The French call it Aubergine, we refer to it as “eggplant.” Why do I mention this? Because we have the French to thank for introducing Europe to this culinary delight. I find eggplant is a lot like cilantro, in the sense that people either like it or hate it. The botanical name for eggplant is Solanum melongena, and it’s really a fruit, but is usually counted as a vegetable. The eggplant comes from the same family as tomatoes, the solanaceous family of flowering plants. Also, like the tomato it was first considered to be poisonous. Originally, eggplants were used mainly as ornamentals, but as I had mentioned we can thank the French in the 18th century for discovering its true culinary potential. The Indian name for eggplant is Brinjal. The Australians refer to it as eggfruit. In West Africa they call it Garden Egg. In Greece, they call it Mousaka and Baba Ghanoush. Eggplant is believed to be of Indian origin, but the first written mention of it comes in the 5th Century A.D. by the Chinese. The Arabs brought it to Europe, which it has now become firmly established in many regional cuisines there.

I am a lover of the eggplant. My main course of a meal could be eggplant and I do not consider myself remotely vegetarian. I couldn’t even consider being a vegetarian, not with my carnivorous love for a good medium rare rib eye steak, but that is another story. You can typically find eggplant most of the year, but the height of the eggplant season is also during the peak of the grilling season, which is an excellent way to enjoy it. There are many variations on how to prepare eggplant. You can, of course, grill it, purée it, put it into a custard, bake it, fry it, stuff it and/or stir fry it. I don’t suggest sautéing it because it will absorb too much of the liquid.

One of my favorites is spicy eggplant, which is very simple to make. It is a simple stir-fry, typically with garlic, chili, soy sauce, oil and other spices, and also perhaps some onions, vegetables or meat of your preference. An even simpler preparation is on the grill with just some garlic, lemon juice and parsley, which creates a wonderful flavor; it’s considered the poor man’s caviar. I would be remiss if I did not mention one of the favorites from the Italians: eggplant Parmesan. And, of course, we cannot forget the famous French preparation made more famous by a little animated mouse and Bay Area animators Pixar: Ratatouille.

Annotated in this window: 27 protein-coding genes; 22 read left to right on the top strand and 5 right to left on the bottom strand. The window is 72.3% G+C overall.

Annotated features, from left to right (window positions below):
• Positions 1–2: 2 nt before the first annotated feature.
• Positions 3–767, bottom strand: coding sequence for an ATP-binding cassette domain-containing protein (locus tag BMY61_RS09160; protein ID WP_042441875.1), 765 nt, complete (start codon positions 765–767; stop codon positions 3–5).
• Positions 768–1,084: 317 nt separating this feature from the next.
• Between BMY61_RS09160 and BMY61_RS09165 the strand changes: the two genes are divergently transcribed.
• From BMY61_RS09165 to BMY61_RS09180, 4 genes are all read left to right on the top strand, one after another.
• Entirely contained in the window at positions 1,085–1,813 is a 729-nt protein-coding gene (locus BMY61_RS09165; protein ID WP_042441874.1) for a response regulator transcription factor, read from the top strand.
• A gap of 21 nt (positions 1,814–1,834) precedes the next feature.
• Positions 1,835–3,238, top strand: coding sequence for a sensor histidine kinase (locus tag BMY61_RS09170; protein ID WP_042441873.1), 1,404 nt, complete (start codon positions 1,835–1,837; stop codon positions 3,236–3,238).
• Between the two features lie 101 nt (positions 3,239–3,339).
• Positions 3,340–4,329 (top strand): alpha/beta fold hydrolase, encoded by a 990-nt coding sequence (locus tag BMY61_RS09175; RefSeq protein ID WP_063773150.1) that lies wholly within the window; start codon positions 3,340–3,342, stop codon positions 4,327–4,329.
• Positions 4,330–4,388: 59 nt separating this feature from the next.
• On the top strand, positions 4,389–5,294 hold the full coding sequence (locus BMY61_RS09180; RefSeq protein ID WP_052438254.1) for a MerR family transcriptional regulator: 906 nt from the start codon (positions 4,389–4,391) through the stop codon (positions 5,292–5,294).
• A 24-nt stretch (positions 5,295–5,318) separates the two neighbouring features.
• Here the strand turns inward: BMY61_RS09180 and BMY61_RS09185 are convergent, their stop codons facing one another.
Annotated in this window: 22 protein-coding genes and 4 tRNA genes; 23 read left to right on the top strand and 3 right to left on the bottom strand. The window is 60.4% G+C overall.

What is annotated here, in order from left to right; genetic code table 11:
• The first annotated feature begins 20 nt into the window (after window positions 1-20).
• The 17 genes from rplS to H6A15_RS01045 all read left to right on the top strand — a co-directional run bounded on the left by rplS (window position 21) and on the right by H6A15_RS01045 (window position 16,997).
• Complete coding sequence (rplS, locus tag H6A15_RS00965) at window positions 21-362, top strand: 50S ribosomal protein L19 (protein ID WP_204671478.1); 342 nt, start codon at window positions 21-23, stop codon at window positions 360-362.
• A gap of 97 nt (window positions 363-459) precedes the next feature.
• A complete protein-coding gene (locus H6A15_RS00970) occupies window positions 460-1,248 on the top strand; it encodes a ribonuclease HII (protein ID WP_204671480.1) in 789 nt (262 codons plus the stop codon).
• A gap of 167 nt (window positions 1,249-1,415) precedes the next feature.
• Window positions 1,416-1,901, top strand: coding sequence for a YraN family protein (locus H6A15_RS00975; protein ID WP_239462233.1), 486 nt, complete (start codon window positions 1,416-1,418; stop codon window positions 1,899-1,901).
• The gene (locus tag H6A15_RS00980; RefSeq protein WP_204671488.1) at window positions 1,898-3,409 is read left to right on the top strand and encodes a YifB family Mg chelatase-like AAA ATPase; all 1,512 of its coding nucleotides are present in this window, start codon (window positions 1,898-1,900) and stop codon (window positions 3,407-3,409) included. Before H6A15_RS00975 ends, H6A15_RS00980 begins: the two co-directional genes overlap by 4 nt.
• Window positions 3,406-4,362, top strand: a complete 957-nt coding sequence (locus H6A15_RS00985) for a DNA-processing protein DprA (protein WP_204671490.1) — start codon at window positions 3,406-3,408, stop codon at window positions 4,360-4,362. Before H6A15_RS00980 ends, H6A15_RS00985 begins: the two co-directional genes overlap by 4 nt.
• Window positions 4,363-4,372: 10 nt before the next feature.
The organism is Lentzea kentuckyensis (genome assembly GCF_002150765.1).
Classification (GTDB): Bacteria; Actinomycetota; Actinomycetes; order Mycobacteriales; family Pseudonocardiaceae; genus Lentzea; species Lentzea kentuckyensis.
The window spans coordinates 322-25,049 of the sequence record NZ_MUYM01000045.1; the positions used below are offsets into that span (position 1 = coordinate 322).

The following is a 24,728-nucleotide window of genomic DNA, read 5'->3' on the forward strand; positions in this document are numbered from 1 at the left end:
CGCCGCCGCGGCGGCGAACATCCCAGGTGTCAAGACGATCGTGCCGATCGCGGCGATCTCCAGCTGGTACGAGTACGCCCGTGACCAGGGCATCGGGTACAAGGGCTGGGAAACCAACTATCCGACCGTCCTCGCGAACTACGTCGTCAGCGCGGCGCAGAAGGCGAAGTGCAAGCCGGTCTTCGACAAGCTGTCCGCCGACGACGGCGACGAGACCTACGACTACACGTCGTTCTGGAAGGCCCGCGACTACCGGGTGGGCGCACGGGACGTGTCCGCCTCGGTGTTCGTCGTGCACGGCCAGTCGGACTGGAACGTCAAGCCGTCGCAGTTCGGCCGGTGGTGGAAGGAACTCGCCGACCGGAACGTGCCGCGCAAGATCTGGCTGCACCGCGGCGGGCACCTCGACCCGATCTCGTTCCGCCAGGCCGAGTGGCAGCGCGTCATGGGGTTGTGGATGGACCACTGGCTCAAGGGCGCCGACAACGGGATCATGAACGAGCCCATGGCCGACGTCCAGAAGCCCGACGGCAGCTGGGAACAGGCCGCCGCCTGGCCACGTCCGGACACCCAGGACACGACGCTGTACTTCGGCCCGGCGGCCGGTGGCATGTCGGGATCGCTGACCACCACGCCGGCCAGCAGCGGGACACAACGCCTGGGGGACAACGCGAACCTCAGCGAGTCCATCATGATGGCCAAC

When you buy an eggplant, make sure it is fresh, not overripe. Small, firm, chubby eggplants are better than the big ones. They will have sweeter flesh and fewer grains. The skin should be taut, smooth, glossy and without blemishes. When you press firmly on the skin, it should bounce back, but if it leaves a dent it’s old. Storing an eggplant is a bit of trick, since it is best stored at 50° F. Refrigerators are set at 41° to 38°, which is too cold for the tropical vegetable, and room temps are typically higher than 50° F this time of year. So it’s best to buy the eggplant the day you plan to cook it, and if that is not possible, store it in a cool place. The next question, an age old one, is, “To salt or not to salt?” I salt, but when in season there probably is no need. The salt is really only needed to remove any bitterness. There are dozens of varieties of eggplant, some less bitter than others. The least bitter eggplant is the long, thin pale purple variety, which is known as the Chinese eggplant. The Japanese eggplant is shorter and generally smaller than the Chinese variety and it has dark purple skin. It looks almost like the American eggplant except it’s about a fourth the size. A third variety is the Italian eggplant. It’s purple, again like the American version, but is more streamlined being only 2 to 3 inches in diameter and about 10 inches long.

Also, remember that eggplants will absorb the flavors you are cooking with, which also means it will absorb oils and fats as well. That is why when I make eggplant Parmesan I bake it, rather than fry it, so it does not get too soft and slimy (which I hate!). You also have to remember that eggplant is mostly made up of water and it will shrink when it is grilled, baked or fried. That is why it is important to slice it to about 1/2 inch thick – cut it too thin it will turn into mush, but if you cut it too thick it will not fully cook. Some cooks peel their eggplant, making it tough and bitter. I normally go halfway, peeling it in strips and leaving only half the peel. Plus, I feel that the purple color improves the plate appearance.

Something I have never tried, but now intrigues me, is pickled eggplant. It is actually a medieval preparation method, which has survived almost 10 centuries. The idea, like the more modern canning, is to be able have it when it was not in season. I found a recipe for pickled eggplant that I will share on the website. It comes from a Lebanese cookbook printed in French back in the 1930’s.

So, enjoy the rest of the summer and be sure to make room on your grill for an eggplant—lightly brushed with a good olive oil and some salt & pepper. Simple, but very tasty!


Chef K. Marie Paulk